) -- Consumer spending edged higher in January amid continuing labor market woes and sluggish income growth.
A Commerce Department report released Monday showed spending grew 0.5%, or $52.4 billion, in January. The jump outpaced expectations calling for a 0.4% rise, according to consensus figures provided by Briefing.com. Spending in December was also revised higher to show a 0.3% incerase compared with the originally reported 0.2% lift.
Sweeping job losses over the last year have constrained spending and further economic growth. In his Capitol Hill testimony last week,
Chairman Ben Bernanke said consumer demand will be the key to a "sustained recovery," though a weak labor market will remain a headwind.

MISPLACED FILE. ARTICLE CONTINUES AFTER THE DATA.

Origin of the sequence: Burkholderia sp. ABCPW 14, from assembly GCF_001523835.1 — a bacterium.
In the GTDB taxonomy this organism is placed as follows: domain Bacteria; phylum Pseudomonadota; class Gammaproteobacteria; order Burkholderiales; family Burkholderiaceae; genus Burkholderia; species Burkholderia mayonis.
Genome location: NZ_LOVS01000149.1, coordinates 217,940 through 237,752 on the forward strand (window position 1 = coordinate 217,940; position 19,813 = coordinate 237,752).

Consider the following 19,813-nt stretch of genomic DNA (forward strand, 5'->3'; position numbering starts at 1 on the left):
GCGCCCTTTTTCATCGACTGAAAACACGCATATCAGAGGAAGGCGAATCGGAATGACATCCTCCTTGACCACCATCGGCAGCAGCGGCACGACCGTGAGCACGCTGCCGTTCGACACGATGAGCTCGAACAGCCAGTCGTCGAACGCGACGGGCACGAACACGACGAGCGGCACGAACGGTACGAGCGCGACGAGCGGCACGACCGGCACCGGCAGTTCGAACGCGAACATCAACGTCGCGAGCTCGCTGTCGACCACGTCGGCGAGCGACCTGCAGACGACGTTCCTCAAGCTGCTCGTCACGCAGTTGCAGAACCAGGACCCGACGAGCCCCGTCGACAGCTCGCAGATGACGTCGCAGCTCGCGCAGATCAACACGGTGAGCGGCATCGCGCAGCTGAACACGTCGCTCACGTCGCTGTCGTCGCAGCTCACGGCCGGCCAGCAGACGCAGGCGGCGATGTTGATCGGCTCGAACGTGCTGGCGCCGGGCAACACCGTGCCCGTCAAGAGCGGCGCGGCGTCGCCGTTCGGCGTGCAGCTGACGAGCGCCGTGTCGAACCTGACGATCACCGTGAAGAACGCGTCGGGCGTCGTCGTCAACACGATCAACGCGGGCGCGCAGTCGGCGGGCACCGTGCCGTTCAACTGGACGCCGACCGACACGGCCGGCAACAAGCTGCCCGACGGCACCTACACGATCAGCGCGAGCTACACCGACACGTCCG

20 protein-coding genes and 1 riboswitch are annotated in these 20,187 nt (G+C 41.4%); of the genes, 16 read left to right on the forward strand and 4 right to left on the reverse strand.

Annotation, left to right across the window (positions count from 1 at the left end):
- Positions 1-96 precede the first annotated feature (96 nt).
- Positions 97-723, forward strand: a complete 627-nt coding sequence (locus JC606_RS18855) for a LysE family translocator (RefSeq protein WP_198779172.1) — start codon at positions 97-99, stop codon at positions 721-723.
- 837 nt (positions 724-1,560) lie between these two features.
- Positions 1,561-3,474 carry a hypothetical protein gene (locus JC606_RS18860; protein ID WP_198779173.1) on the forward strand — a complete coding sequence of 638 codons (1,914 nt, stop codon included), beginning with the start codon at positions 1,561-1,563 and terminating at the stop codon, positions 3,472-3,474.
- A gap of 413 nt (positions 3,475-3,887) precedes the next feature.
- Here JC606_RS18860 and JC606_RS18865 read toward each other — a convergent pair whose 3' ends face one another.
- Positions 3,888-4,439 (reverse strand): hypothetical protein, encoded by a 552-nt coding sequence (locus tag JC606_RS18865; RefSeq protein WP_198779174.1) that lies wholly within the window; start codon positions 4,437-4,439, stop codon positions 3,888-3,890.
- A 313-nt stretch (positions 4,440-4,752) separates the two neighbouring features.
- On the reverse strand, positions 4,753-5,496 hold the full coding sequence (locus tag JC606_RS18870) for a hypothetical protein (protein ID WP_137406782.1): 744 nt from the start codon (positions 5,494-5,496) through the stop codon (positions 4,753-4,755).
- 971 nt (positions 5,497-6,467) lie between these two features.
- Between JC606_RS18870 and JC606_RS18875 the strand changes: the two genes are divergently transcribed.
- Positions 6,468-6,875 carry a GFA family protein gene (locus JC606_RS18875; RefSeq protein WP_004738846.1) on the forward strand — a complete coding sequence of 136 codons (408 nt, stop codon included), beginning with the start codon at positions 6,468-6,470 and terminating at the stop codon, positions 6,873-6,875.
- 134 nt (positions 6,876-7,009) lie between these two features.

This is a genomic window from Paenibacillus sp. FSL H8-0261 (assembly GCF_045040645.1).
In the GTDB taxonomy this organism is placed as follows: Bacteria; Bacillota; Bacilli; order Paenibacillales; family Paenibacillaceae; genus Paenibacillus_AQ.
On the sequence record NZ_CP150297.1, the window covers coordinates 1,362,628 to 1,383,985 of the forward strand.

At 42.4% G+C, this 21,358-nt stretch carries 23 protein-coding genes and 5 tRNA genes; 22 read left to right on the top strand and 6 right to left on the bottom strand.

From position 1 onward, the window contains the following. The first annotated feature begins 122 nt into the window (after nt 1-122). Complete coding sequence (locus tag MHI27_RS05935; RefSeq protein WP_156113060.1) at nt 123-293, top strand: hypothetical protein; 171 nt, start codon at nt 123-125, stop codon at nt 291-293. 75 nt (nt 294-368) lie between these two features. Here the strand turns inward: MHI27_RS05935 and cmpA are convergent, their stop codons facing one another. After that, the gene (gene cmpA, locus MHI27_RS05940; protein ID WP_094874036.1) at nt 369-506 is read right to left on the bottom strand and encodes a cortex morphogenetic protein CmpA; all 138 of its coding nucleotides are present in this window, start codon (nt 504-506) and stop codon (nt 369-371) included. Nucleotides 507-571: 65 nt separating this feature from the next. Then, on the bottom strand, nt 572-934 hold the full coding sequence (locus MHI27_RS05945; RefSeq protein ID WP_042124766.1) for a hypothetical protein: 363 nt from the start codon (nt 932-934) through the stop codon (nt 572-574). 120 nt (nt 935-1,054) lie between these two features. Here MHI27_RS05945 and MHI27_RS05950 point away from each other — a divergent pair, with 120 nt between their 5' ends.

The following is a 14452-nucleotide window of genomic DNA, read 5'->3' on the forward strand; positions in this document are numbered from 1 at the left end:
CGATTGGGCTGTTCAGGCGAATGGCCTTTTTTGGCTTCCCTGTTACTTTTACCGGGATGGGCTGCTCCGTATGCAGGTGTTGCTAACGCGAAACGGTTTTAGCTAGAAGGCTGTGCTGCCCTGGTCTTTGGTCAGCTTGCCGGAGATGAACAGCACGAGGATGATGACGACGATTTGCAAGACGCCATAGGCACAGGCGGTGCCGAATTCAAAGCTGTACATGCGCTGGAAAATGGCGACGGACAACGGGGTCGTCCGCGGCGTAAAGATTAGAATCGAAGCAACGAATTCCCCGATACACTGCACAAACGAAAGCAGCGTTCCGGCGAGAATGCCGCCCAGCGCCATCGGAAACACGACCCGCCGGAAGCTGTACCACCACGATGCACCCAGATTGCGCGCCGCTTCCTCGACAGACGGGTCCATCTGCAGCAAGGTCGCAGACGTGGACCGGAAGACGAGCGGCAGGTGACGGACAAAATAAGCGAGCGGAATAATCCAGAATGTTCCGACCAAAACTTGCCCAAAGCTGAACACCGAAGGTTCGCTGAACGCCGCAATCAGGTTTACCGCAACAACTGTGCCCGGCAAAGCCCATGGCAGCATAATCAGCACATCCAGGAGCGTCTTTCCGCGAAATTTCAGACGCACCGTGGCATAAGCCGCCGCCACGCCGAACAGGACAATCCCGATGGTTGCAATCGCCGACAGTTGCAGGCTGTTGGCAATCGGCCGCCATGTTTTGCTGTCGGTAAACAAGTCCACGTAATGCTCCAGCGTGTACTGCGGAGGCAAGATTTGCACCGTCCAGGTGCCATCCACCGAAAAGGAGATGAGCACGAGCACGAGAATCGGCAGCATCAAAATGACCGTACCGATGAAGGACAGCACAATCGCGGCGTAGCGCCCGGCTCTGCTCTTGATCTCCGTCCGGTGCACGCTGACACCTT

Employers shed 20,000 jobs from nonfarm payrolls in January, according to a Labor Department report, though the unemployment rate edged down to 9.7%. More striking, the number of long-term unemployed, or those out of work for more than 27 weeks, rose to 6.3 million. But the market will get an updated picture of the labor market on Friday when the government releases its most updated February jobs report.
The Commerce Department release also highlighted a 0.1% uptick in personal income in January, though that fell behind estimates for a 0.4% jump. Real disposable income dipped 0.6% during the month, while real spending jumped 0.3%.
Stocks traded higher just after the opening bell. The Dow Jones Industrial Average gained 51 points, or 0.5%, to 10,376, while the S&P 500 improved 6 points, or 0.5%, to 1110.
A series of M&A headlines
, including the sale of an
American International Group
(AIG - Get Report)
unit to Britain's
, was helping the major averages in the morning.
--Written by Sung Moss in New York